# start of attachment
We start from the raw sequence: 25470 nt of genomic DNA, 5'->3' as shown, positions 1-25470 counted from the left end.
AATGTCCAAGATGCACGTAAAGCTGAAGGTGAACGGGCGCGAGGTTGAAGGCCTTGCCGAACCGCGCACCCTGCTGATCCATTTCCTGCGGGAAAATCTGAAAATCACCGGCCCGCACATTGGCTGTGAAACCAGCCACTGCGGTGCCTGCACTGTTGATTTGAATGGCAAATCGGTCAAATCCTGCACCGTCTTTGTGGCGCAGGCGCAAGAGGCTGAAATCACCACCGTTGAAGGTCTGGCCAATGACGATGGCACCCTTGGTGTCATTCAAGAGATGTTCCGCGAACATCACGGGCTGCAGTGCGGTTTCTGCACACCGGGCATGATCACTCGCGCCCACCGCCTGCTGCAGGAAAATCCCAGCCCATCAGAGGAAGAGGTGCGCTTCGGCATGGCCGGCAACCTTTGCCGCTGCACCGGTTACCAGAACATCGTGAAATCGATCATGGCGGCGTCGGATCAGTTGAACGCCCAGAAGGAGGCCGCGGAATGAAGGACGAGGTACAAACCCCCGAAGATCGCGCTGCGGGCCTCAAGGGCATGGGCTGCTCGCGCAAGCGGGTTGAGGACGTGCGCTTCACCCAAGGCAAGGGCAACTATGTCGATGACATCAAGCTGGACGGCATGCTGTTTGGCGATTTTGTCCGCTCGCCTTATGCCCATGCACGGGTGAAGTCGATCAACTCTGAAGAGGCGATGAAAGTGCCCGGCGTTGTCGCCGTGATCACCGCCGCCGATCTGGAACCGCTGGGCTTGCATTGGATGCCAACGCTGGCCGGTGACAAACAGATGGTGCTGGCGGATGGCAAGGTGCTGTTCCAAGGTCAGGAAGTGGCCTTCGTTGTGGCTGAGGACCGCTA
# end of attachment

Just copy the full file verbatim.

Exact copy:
We start from the raw sequence: 25470 nt of genomic DNA, 5'->3' as shown, positions 1-25470 counted from the left end.
AATGTCCAAGATGCACGTAAAGCTGAAGGTGAACGGGCGCGAGGTTGAAGGCCTTGCCGAACCGCGCACCCTGCTGATCCATTTCCTGCGGGAAAATCTGAAAATCACCGGCCCGCACATTGGCTGTGAAACCAGCCACTGCGGTGCCTGCACTGTTGATTTGAATGGCAAATCGGTCAAATCCTGCACCGTCTTTGTGGCGCAGGCGCAAGAGGCTGAAATCACCACCGTTGAAGGTCTGGCCAATGACGATGGCACCCTTGGTGTCATTCAAGAGATGTTCCGCGAACATCACGGGCTGCAGTGCGGTTTCTGCACACCGGGCATGATCACTCGCGCCCACCGCCTGCTGCAGGAAAATCCCAGCCCATCAGAGGAAGAGGTGCGCTTCGGCATGGCCGGCAACCTTTGCCGCTGCACCGGTTACCAGAACATCGTGAAATCGATCATGGCGGCGTCGGATCAGTTGAACGCCCAGAAGGAGGCCGCGGAATGAAGGACGAGGTACAAACCCCCGAAGATCGCGCTGCGGGCCTCAAGGGCATGGGCTGCTCGCGCAAGCGGGTTGAGGACGTGCGCTTCACCCAAGGCAAGGGCAACTATGTCGATGACATCAAGCTGGACGGCATGCTGTTTGGCGATTTTGTCCGCTCGCCTTATGCCCATGCACGGGTGAAGTCGATCAACTCTGAAGAGGCGATGAAAGTGCCCGGCGTTGTCGCCGTGATCACCGCCGCCGATCTGGAACCGCTGGGCTTGCATTGGATGCCAACGCTGGCCGGTGACAAACAGATGGTGCTGGCGGATGGCAAGGTGCTGTTCCAAGGTCAGGAAGTGGCCTTCGTTGTGGCTGAGGACCGCTA